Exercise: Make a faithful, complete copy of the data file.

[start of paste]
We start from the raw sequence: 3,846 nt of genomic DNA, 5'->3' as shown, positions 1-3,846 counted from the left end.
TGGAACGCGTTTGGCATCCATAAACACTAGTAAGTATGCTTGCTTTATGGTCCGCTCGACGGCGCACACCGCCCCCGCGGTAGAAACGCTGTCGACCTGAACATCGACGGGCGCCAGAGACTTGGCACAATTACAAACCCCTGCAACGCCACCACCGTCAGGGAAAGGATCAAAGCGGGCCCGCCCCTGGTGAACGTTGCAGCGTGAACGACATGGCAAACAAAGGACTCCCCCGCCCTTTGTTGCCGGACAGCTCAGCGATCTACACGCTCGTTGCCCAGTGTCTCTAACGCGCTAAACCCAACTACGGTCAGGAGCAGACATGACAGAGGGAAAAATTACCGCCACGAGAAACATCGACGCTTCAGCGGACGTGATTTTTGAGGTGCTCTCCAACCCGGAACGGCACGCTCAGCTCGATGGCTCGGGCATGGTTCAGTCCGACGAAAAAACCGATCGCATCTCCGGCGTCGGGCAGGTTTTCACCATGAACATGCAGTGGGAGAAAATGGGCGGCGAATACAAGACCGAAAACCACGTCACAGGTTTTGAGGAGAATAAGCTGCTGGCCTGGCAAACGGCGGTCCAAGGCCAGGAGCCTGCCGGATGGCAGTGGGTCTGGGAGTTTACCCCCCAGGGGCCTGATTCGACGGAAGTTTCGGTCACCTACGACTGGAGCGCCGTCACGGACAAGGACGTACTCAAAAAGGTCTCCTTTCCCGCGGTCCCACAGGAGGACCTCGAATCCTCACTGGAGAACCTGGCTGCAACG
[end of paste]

We start from the raw sequence: 3,846 nt of genomic DNA, 5'->3' as shown, positions 1-3,846 counted from the left end.
TGGAACGCGTTTGGCATCCATAAACACTAGTAAGTATGCTTGCTTTATGGTCCGCTCGACGGCGCACACCGCCCCCGCGGTAGAAACGCTGTCGACCTGAACATCGACGGGCGCCAGAGACTTGGCACAATTACAAACCCCTGCAACGCCACCACCGTCAGGGAAAGGATCAAAGCGGGCCCGCCCCTGGTGAACGTTGCAGCGTGAACGACATGGCAAACAAAGGACTCCCCCGCCCTTTGTTGCCGGACAGCTCAGCGATCTACACGCTCGTTGCCCAGTGTCTCTAACGCGCTAAACCCAACTACGGTCAGGAGCAGACATGACAGAGGGAAAAATTACCGCCACGAGAAACATCGACGCTTCAGCGGACGTGATTTTTGAGGTGCTCTCCAACCCGGAACGGCACGCTCAGCTCGATGGCTCGGGCATGGTTCAGTCCGACGAAAAAACCGATCGCATCTCCGGCGTCGGGCAGGTTTTCACCATGAACATGCAGTGGGAGAAAATGGGCGGCGAATACAAGACCGAAAACCACGTCACAGGTTTTGAGGAGAATAAGCTGCTGGCCTGGCAAACGGCGGTCCAAGGCCAGGAGCCTGCCGGATGGCAGTGGGTCTGGGAGTTTACCCCCCAGGGGCCTGATTCGACGGAAGTTTCGGTCACCTACGACTGGAGCGCCGTCACGGACAAGGACGTACTCAAAAAGGTCTCCTTTCCCGCGGTCCCACAGGAGGACCTCGAATCCTCACTGGAGAACCTGGCTGCAACG